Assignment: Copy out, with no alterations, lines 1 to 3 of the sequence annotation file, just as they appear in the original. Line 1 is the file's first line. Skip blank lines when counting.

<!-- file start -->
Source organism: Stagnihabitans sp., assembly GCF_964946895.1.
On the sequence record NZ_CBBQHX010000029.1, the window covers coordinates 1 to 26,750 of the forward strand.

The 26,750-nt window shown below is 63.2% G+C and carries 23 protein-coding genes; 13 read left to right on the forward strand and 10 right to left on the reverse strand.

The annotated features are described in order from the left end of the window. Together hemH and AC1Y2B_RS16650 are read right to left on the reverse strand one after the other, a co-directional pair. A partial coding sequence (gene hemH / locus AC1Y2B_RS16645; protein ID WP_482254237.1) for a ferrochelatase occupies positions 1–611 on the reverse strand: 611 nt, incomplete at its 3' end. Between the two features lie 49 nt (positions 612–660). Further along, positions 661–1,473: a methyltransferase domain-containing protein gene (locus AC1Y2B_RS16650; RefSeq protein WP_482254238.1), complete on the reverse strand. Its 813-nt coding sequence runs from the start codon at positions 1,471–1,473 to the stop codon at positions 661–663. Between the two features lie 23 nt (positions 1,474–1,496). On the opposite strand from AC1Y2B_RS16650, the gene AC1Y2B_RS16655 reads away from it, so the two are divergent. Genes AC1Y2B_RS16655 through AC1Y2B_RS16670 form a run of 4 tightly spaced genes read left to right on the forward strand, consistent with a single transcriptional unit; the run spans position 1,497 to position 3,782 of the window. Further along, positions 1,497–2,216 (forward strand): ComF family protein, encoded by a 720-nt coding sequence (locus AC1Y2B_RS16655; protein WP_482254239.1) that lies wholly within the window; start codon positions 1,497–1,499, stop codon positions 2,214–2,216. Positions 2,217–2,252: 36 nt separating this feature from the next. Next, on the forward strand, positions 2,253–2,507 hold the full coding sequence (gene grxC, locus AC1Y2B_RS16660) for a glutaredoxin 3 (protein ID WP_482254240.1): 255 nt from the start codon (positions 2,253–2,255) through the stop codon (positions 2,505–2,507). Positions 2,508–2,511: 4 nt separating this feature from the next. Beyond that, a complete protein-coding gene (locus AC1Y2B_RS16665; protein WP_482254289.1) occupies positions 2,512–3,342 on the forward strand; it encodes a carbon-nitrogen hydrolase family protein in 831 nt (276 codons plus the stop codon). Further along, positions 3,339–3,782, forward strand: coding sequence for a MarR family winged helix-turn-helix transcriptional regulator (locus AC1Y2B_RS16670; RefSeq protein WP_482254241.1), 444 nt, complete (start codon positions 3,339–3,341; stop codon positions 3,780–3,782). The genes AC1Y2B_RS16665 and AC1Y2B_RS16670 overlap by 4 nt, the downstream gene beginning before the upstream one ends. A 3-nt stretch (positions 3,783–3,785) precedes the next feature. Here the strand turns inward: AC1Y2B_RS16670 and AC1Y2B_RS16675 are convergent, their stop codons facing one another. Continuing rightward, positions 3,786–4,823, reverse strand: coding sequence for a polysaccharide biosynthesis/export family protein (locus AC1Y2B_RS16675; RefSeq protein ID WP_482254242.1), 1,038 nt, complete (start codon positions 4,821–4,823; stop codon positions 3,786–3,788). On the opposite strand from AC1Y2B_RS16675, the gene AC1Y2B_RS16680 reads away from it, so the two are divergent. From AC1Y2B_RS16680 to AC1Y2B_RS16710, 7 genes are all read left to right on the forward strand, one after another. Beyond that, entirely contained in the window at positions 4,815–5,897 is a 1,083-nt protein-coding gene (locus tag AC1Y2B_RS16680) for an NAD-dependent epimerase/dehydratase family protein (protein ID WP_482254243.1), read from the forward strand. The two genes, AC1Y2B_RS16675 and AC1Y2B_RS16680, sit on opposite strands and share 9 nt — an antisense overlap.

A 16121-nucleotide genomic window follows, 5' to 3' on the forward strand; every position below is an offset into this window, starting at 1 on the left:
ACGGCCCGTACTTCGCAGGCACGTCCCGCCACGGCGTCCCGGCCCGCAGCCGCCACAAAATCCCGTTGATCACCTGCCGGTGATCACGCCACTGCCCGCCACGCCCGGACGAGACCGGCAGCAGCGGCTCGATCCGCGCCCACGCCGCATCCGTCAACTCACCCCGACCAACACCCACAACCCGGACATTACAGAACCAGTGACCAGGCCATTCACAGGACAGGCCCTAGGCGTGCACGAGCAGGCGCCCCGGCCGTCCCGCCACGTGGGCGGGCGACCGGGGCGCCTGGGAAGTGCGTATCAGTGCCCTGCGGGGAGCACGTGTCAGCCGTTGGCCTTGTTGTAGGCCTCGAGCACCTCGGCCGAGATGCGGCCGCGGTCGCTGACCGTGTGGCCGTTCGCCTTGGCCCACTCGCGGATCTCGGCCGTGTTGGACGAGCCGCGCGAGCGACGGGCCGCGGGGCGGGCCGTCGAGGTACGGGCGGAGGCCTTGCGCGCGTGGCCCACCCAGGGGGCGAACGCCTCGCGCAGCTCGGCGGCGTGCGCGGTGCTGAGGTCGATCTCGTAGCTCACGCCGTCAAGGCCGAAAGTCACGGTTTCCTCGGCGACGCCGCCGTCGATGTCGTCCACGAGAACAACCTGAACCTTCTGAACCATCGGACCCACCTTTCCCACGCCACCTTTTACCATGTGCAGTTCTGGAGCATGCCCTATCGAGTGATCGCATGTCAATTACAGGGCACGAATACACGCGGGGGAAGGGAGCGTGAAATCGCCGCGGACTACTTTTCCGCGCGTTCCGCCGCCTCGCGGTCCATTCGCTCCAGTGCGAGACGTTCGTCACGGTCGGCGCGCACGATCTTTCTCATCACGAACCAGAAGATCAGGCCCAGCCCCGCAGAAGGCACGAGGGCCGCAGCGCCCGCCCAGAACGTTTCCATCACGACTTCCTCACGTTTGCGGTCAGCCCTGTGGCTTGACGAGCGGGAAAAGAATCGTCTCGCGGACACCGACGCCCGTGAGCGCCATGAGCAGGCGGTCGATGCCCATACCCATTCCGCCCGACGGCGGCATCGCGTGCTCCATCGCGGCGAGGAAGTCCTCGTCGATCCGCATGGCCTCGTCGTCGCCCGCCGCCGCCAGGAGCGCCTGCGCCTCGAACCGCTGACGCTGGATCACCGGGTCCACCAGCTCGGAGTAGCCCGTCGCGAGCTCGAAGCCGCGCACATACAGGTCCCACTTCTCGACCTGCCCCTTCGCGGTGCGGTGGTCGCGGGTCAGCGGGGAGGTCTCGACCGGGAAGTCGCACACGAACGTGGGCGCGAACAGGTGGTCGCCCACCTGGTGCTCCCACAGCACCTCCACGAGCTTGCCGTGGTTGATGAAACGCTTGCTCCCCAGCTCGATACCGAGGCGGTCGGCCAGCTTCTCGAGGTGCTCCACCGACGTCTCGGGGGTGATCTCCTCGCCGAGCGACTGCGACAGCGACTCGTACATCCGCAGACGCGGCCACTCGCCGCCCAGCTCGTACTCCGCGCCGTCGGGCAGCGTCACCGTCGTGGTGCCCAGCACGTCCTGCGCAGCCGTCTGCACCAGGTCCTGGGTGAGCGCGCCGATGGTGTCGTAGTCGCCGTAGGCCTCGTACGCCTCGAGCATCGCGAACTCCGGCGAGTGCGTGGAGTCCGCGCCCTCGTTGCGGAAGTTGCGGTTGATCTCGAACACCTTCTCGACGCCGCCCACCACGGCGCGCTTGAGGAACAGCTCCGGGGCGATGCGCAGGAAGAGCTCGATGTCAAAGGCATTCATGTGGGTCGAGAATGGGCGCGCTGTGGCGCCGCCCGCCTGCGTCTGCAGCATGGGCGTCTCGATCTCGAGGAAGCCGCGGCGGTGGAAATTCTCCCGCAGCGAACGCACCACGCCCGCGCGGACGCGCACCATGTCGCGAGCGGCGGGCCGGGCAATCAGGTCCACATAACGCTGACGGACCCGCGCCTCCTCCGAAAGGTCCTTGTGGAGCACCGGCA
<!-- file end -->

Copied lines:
Source organism: Stagnihabitans sp., assembly GCF_964946895.1.
On the sequence record NZ_CBBQHX010000029.1, the window covers coordinates 1 to 26,750 of the forward strand.

The 26,750-nt window shown below is 63.2% G+C and carries 23 protein-coding genes; 13 read left to right on the forward strand and 10 right to left on the reverse strand.